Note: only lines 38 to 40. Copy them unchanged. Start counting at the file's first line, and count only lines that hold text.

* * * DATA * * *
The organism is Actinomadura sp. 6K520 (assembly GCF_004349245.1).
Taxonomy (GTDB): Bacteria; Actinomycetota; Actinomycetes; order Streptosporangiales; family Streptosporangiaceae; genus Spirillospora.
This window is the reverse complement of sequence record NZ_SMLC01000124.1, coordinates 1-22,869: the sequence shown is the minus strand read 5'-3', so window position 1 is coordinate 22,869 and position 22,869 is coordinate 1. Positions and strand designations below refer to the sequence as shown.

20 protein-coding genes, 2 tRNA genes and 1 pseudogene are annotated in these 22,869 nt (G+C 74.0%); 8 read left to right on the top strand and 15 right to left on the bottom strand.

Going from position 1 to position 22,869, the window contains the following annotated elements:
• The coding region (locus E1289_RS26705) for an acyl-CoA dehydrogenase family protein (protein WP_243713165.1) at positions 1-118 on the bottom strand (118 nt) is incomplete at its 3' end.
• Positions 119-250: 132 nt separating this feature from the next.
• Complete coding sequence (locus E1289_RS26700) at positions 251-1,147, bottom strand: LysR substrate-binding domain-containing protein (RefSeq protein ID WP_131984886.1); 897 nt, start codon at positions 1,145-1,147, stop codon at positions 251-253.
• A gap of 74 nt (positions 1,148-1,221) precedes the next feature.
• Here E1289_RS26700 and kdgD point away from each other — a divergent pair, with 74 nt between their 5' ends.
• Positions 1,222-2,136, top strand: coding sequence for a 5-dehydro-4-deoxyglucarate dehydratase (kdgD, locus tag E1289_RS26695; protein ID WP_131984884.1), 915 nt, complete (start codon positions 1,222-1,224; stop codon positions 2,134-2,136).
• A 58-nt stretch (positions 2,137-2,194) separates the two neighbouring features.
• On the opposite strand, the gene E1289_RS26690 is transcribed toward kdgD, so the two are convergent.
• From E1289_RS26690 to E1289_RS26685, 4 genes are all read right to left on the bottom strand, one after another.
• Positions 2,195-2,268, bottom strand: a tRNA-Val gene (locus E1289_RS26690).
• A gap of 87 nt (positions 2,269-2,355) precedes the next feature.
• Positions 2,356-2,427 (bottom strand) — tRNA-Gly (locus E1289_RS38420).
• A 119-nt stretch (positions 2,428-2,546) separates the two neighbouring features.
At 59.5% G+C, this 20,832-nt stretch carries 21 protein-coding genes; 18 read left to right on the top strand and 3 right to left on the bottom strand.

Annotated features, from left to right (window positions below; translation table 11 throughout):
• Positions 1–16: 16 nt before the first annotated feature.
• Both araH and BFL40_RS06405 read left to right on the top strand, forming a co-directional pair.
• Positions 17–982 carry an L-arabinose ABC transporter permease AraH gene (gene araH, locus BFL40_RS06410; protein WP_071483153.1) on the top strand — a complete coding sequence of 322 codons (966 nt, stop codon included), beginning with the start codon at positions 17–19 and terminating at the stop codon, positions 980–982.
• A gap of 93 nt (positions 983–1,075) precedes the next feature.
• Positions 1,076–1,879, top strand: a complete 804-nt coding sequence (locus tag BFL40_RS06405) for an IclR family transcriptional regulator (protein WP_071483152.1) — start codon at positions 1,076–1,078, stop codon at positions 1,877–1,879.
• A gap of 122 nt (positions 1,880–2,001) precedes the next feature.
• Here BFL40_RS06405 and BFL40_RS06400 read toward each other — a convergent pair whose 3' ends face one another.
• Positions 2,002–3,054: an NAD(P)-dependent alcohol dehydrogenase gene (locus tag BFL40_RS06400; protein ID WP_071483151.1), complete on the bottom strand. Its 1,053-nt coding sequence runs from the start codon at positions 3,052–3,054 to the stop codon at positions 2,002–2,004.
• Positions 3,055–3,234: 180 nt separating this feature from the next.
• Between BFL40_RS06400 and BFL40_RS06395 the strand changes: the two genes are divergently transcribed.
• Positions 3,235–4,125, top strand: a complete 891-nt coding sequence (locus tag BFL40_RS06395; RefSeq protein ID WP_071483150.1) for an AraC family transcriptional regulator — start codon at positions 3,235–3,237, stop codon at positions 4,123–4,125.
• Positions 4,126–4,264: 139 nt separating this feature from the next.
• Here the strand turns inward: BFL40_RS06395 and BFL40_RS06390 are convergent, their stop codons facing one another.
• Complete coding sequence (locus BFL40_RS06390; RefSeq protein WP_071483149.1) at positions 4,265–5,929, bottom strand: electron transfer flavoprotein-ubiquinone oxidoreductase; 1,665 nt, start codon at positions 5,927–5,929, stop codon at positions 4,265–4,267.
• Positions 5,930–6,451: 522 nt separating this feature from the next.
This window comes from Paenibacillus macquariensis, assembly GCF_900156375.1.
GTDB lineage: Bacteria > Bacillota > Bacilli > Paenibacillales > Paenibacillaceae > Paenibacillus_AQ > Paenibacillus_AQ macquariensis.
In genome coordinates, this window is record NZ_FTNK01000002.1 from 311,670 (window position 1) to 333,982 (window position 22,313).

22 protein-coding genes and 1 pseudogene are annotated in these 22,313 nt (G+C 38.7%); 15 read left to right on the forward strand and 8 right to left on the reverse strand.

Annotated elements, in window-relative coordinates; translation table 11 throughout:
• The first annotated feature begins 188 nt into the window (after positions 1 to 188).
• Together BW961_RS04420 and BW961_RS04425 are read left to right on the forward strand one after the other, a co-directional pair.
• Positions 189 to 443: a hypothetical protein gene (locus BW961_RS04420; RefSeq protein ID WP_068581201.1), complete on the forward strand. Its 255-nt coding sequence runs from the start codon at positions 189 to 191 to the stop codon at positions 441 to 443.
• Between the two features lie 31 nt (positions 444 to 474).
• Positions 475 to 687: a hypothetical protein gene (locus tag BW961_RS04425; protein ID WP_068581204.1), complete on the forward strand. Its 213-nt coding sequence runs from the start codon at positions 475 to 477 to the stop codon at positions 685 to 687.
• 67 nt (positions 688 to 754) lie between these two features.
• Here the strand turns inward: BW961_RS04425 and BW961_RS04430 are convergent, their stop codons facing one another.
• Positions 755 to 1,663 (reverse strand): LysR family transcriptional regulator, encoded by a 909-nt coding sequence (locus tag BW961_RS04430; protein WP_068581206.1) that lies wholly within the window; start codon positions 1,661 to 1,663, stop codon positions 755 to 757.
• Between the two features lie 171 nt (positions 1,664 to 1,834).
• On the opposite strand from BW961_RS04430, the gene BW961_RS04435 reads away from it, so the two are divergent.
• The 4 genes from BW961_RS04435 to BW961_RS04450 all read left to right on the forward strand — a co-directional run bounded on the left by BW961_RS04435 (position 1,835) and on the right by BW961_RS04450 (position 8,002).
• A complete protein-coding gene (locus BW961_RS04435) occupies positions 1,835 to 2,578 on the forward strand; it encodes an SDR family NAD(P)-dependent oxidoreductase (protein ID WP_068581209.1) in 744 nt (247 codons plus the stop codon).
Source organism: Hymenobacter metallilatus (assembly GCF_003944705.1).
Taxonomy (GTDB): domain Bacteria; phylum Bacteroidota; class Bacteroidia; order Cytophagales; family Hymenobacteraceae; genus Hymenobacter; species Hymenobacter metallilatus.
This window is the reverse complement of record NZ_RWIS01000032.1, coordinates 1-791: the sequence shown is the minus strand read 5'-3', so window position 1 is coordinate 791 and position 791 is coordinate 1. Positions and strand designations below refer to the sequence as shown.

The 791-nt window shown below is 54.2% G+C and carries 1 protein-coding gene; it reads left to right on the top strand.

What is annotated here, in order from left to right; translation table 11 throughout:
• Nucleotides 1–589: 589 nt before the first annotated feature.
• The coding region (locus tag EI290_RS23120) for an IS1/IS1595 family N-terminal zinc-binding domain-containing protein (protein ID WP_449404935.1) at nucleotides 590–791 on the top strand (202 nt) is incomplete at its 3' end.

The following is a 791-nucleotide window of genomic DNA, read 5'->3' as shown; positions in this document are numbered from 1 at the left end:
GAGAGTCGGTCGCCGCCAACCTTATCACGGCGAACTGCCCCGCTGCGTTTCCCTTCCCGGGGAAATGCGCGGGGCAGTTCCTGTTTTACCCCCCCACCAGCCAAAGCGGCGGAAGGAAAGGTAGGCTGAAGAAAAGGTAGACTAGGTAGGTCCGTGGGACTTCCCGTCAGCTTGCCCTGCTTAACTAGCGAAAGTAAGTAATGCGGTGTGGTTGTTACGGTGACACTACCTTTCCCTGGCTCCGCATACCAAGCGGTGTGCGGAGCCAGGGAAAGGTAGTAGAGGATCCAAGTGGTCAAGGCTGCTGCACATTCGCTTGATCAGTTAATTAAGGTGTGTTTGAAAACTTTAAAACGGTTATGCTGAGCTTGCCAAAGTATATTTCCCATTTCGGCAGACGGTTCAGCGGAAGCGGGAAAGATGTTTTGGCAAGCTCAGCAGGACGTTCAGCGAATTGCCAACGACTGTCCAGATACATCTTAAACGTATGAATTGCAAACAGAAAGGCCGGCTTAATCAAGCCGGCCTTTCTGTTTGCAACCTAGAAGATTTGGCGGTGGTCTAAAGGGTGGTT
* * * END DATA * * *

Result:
In genome coordinates, this window is record NZ_FTNK01000002.1 from 311,670 (window position 1) to 333,982 (window position 22,313).

22 protein-coding genes and 1 pseudogene are annotated in these 22,313 nt (G+C 38.7%); 15 read left to right on the forward strand and 8 right to left on the reverse strand.

Annotated elements, in window-relative coordinates; translation table 11 throughout: